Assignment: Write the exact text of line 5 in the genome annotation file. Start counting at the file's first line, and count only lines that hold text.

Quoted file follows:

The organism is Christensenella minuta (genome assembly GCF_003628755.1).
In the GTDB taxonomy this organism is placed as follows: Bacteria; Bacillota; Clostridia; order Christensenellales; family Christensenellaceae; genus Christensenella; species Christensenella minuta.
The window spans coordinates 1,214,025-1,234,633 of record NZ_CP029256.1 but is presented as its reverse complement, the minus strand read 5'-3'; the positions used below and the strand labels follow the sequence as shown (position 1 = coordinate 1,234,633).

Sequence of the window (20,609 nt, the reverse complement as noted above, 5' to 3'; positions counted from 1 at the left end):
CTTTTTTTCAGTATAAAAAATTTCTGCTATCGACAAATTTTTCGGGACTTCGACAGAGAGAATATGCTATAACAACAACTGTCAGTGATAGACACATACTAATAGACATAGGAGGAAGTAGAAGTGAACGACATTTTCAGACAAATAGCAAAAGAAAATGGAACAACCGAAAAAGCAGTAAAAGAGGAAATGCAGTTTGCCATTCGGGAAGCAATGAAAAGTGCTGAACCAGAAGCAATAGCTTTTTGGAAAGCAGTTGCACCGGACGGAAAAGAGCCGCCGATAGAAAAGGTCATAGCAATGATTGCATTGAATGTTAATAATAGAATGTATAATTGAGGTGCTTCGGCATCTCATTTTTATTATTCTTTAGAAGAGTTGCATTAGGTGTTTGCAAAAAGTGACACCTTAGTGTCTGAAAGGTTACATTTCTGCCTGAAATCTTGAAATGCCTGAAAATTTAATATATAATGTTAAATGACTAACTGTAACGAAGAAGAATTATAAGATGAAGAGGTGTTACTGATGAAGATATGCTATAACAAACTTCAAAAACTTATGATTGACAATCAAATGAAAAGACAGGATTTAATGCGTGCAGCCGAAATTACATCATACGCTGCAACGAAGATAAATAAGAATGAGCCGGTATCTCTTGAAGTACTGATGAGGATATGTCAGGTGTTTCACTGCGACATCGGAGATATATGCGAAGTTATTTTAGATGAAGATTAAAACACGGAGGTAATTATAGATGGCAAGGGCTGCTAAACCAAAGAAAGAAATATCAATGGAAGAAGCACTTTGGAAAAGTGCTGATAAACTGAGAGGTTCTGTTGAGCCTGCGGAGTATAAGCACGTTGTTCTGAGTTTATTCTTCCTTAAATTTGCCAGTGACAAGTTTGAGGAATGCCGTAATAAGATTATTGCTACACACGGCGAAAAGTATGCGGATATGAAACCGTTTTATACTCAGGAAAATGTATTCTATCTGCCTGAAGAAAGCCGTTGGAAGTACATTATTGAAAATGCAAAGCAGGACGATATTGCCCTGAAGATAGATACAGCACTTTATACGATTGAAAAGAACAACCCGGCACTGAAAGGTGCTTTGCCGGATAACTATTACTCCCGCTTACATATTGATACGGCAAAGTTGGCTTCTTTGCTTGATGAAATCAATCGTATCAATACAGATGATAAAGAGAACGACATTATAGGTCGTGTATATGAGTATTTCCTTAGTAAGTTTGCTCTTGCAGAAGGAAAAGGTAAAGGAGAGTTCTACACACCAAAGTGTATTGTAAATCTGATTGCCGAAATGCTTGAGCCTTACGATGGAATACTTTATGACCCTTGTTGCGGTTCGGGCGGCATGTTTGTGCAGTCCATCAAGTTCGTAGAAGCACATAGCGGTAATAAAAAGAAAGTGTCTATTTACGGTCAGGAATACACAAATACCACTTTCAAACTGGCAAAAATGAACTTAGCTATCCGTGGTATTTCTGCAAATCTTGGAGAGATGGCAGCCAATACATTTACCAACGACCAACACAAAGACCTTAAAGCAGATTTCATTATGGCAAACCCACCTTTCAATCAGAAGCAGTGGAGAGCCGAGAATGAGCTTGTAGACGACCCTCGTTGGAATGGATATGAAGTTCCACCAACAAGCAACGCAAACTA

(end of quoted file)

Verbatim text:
CTTTTTTTCAGTATAAAAAATTTCTGCTATCGACAAATTTTTCGGGACTTCGACAGAGAGAATATGCTATAACAACAACTGTCAGTGATAGACACATACTAATAGACATAGGAGGAAGTAGAAGTGAACGACATTTTCAGACAAATAGCAAAAGAAAATGGAACAACCGAAAAAGCAGTAAAAGAGGAAATGCAGTTTGCCATTCGGGAAGCAATGAAAAGTGCTGAACCAGAAGCAATAGCTTTTTGGAAAGCAGTTGCACCGGACGGAAAAGAGCCGCCGATAGAAAAGGTCATAGCAATGATTGCATTGAATGTTAATAATAGAATGTATAATTGAGGTGCTTCGGCATCTCATTTTTATTATTCTTTAGAAGAGTTGCATTAGGTGTTTGCAAAAAGTGACACCTTAGTGTCTGAAAGGTTACATTTCTGCCTGAAATCTTGAAATGCCTGAAAATTTAATATATAATGTTAAATGACTAACTGTAACGAAGAAGAATTATAAGATGAAGAGGTGTTACTGATGAAGATATGCTATAACAAACTTCAAAAACTTATGATTGACAATCAAATGAAAAGACAGGATTTAATGCGTGCAGCCGAAATTACATCATACGCTGCAACGAAGATAAATAAGAATGAGCCGGTATCTCTTGAAGTACTGATGAGGATATGTCAGGTGTTTCACTGCGACATCGGAGATATATGCGAAGTTATTTTAGATGAAGATTAAAACACGGAGGTAATTATAGATGGCAAGGGCTGCTAAACCAAAGAAAGAAATATCAATGGAAGAAGCACTTTGGAAAAGTGCTGATAAACTGAGAGGTTCTGTTGAGCCTGCGGAGTATAAGCACGTTGTTCTGAGTTTATTCTTCCTTAAATTTGCCAGTGACAAGTTTGAGGAATGCCGTAATAAGATTATTGCTACACACGGCGAAAAGTATGCGGATATGAAACCGTTTTATACTCAGGAAAATGTATTCTATCTGCCTGAAGAAAGCCGTTGGAAGTACATTATTGAAAATGCAAAGCAGGACGATATTGCCCTGAAGATAGATACAGCACTTTATACGATTGAAAAGAACAACCCGGCACTGAAAGGTGCTTTGCCGGATAACTATTACTCCCGCTTACATATTGATACGGCAAAGTTGGCTTCTTTGCTTGATGAAATCAATCGTATCAATACAGATGATAAAGAGAACGACATTATAGGTCGTGTATATGAGTATTTCCTTAGTAAGTTTGCTCTTGCAGAAGGAAAAGGTAAAGGAGAGTTCTACACACCAAAGTGTATTGTAAATCTGATTGCCGAAATGCTTGAGCCTTACGATGGAATACTTTATGACCCTTGTTGCGGTTCGGGCGGCATGTTTGTGCAGTCCATCAAGTTCGTAGAAGCACATAGCGGTAATAAAAAGAAAGTGTCTATTTACGGTCAGGAATACACAAATACCACTTTCAAACTGGCAAAAATGAACTTAGCTATCCGTGGTATTTCTGCAAATCTTGGAGAGATGGCAGCCAATACATTTACCAACGACCAACACAAAGACCTTAAAGCAGATTTCATTATGGCAAACCCACCTTTCAATCAGAAGCAGTGGAGAGCCGAGAATGAGCTTGTAGACGACCCTCGTTGGAATGGATATGAAGTTCCACCAACAAGCAACGCAAACTA